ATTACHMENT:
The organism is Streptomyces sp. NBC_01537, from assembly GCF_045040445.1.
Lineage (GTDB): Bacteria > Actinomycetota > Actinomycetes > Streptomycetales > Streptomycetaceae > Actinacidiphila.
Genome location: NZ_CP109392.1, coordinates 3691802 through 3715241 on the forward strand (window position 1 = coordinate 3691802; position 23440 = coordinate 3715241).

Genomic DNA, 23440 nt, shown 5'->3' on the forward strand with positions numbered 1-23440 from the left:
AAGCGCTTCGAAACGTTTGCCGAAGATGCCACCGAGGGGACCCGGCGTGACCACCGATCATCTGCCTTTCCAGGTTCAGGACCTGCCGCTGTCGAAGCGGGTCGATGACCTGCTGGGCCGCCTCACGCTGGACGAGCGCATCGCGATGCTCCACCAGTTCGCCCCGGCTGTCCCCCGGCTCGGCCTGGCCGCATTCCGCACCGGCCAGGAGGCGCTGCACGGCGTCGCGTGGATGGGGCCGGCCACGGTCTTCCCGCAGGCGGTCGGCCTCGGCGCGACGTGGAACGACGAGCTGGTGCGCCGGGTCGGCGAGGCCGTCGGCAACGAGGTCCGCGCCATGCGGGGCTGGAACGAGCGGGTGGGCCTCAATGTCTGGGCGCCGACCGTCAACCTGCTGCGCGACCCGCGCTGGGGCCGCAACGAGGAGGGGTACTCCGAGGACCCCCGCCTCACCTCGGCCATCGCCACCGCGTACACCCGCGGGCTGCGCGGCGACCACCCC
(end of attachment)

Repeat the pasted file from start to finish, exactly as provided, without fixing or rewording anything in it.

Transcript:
The organism is Streptomyces sp. NBC_01537, from assembly GCF_045040445.1.
Lineage (GTDB): Bacteria > Actinomycetota > Actinomycetes > Streptomycetales > Streptomycetaceae > Actinacidiphila.
Genome location: NZ_CP109392.1, coordinates 3691802 through 3715241 on the forward strand (window position 1 = coordinate 3691802; position 23440 = coordinate 3715241).

Genomic DNA, 23440 nt, shown 5'->3' on the forward strand with positions numbered 1-23440 from the left:
AAGCGCTTCGAAACGTTTGCCGAAGATGCCACCGAGGGGACCCGGCGTGACCACCGATCATCTGCCTTTCCAGGTTCAGGACCTGCCGCTGTCGAAGCGGGTCGATGACCTGCTGGGCCGCCTCACGCTGGACGAGCGCATCGCGATGCTCCACCAGTTCGCCCCGGCTGTCCCCCGGCTCGGCCTGGCCGCATTCCGCACCGGCCAGGAGGCGCTGCACGGCGTCGCGTGGATGGGGCCGGCCACGGTCTTCCCGCAGGCGGTCGGCCTCGGCGCGACGTGGAACGACGAGCTGGTGCGCCGGGTCGGCGAGGCCGTCGGCAACGAGGTCCGCGCCATGCGGGGCTGGAACGAGCGGGTGGGCCTCAATGTCTGGGCGCCGACCGTCAACCTGCTGCGCGACCCGCGCTGGGGCCGCAACGAGGAGGGGTACTCCGAGGACCCCCGCCTCACCTCGGCCATCGCCACCGCGTACACCCGCGGGCTGCGCGGCGACCACCCC